Soon after the twins’ birth, I caught hubby squinting at Yaron, looking puzzled. “Something is missing,” he muttered, and squinted again.
“What?!” I asked, a lioness hopped up on hormones, ready to defend any alleged defect on my perfect new cub.
“Eyebrows!” he suddenly exclaimed; mystery solved.
And it was true — this blond, blue-eyed child — a yang to his sister Kinneret’s darker yin — was so fair that the curtains of the windows to his soul were still absent.
For us, fresh parents of twins, it was a good early lesson: Raising these two siblings, who were blessed (or cursed) to be born together, would require seeing them each as singular individuals.
Thirteen years later, it is clear that Yaron — named in honor of his Byzantine history scholar grandfather — has most definitely blazed his own unique path.
Boisterous, joyful, and easy to laugh, Yaron takes after the essence of his name: In the Bible, the word Yaron means, “He will give a ringing cry” — and although usually in joy or exultation, this loud, soulful cry could also be in distress.
He is well aware of this duality in life: Earlier this week Yaron and I had the rare pleasure of one-on-one time. Suddenly, apropos of nothing, he turned to me and said, “You know? In everything there is bad and good. Everything.”
And that’s how his mind works: A shoal of random thoughts — sometimes deep, sometimes light — that are constantly swimming and flitting to his brain’s surface.
In many ways, Yaron is a bundle of unadulterated joy. We as parents originally thought that our dubious task was to tame him. For this we are sorry, for along with his noisy jubilation, he has given our house the gift of laughter.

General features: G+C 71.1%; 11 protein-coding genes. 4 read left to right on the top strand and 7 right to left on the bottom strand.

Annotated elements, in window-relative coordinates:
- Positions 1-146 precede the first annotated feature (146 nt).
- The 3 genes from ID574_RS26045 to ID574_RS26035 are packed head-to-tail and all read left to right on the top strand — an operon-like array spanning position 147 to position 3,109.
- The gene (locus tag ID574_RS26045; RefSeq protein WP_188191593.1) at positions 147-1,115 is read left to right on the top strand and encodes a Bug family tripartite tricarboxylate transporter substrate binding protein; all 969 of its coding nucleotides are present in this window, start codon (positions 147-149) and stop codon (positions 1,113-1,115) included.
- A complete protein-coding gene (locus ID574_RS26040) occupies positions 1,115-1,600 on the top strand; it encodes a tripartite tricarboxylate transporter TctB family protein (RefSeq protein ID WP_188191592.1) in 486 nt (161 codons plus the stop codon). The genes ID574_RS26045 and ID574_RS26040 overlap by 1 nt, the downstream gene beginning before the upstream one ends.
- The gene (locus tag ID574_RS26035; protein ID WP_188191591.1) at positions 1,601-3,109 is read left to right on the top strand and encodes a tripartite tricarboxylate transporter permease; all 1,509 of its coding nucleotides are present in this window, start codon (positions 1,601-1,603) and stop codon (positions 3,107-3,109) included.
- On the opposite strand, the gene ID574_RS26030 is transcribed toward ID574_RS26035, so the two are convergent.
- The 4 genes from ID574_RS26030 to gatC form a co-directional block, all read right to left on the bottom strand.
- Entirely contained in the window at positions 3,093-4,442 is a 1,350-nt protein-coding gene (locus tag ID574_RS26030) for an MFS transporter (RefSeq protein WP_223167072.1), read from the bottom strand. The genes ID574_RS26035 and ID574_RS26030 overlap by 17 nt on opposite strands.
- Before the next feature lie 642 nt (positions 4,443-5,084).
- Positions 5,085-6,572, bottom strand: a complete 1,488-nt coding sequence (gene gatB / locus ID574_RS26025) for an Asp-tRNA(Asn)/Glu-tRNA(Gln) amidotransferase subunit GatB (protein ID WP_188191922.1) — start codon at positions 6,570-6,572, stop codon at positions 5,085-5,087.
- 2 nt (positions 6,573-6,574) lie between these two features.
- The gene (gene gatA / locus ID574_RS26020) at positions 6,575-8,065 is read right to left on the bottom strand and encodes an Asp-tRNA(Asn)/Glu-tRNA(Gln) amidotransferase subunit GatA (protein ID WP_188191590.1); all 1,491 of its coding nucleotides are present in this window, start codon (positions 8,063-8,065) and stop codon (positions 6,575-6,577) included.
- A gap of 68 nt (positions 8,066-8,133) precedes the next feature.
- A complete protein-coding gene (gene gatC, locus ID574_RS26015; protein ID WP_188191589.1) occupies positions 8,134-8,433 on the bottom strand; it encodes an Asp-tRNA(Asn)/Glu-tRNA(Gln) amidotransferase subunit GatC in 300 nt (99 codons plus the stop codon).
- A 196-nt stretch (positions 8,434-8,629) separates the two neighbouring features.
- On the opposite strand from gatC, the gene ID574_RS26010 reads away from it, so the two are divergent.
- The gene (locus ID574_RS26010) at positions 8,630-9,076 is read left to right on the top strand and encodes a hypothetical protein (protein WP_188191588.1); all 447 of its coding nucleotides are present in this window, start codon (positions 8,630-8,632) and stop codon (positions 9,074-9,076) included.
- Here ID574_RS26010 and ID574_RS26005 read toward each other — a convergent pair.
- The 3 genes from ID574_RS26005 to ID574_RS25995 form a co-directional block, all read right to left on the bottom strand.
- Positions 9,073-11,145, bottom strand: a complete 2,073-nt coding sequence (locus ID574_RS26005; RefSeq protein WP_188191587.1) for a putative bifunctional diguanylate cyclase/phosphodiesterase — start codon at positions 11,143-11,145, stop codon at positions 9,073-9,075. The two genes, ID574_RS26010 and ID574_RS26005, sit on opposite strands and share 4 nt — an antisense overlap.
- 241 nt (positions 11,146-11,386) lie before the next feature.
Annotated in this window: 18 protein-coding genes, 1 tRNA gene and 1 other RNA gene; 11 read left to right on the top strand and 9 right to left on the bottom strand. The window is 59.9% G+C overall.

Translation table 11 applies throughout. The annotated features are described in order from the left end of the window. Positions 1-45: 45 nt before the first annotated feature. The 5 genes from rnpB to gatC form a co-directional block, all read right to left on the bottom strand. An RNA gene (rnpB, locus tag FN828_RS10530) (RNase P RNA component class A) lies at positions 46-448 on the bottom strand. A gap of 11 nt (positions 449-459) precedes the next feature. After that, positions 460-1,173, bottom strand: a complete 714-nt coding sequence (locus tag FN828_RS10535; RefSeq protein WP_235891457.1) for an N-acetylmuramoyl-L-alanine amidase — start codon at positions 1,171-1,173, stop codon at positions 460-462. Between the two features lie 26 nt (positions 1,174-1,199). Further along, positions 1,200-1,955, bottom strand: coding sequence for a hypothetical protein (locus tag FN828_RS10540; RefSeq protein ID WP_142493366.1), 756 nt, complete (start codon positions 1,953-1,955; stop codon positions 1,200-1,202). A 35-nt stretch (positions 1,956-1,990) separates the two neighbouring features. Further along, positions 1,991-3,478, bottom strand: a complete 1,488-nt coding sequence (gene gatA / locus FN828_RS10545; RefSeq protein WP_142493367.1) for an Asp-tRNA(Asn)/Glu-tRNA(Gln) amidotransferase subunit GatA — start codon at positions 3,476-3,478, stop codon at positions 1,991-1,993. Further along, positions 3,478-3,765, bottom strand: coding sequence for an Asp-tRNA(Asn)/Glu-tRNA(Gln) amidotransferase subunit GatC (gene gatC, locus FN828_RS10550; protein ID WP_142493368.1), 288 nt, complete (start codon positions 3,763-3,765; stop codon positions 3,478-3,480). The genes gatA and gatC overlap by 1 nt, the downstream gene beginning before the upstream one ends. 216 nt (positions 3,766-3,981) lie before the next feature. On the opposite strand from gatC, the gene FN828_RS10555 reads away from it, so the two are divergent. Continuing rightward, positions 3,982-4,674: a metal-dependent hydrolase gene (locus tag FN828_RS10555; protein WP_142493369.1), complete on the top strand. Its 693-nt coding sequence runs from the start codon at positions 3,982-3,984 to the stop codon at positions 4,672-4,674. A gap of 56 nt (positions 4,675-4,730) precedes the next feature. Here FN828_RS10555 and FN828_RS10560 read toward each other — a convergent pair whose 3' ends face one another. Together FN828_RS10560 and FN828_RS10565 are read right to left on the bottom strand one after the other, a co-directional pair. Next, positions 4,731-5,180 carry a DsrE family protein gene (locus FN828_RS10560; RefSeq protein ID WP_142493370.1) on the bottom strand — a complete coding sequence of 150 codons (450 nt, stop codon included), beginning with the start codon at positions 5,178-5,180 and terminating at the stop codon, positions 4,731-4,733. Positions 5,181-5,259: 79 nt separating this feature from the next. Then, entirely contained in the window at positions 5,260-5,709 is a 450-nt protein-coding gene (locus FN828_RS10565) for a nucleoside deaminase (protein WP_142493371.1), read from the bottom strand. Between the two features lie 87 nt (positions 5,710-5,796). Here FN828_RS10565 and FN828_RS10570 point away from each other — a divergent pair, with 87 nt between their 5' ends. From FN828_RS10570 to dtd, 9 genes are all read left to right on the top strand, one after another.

We have come to learn over these past 13 years that Yaron’s life is his own adventure. And an even harder lesson: that he should be in charge of it.
But while I can merely look away from his death-defying feats on the playground or judo mat, as he moves out into the world and must increasingly add adult obligations, is shutting my eyes really the answer?
Of all the children, I am often afraid for you, my son. With your wild smile and crazy giggle, I worry that you’ll leap before you look — make an exultant noise, but end in distress.
I worry deeply that in this era of online scrutiny, each and every mistake you make — every action and all your reactions — will be recorded and everlasting.
Looking for a little inspiration and words of wisdom, I turn to the Book of Ecclesiastes, which is read each year on the Shabbat of Sukkot.
Spoiler: It doesn’t have the most uplifting of openings.
“Utter futility! All is futile!… One generation goes, another comes… There is nothing new under the sun.”
It is as though Statler and Waldorf, the old men in the Muppets theater balcony, wrote a biblical book. But Kohelet also says, “There is not one good man on earth who does what is best and doesn’t err.”
In the course of 12 chapters, the wise preacher tells us that no matter who you are, life is temporary and death, the truly final frontier, awaits all.
But the path you take does count for something. Be wise, know when to speak, and when to be silent.
“To every thing there is a season, and a time to every purpose under the heaven:
A time to be born, and a time to die; a time to plant, and a time to pluck up that which is planted…
A time to weep, and a time to laugh; a time to mourn, and a time to dance…
A time to rend, and a time to sew; a time to keep silence, and a time to speak…”
Like an infirm elder offering his often contradictory pearls of wisdom, in this often depressing scroll, Kohelet also divulges the secret to a good life:
“Only this I have found is the real good: that one should eat and drink and get pleasure with all the gains he makes under the sun, during the numbered days of life that God has given him; for that is his portion.”
Now this is wisdom Yaron and I can both get behind: “Eat, drink, and be merry, for tomorrow you shall die.”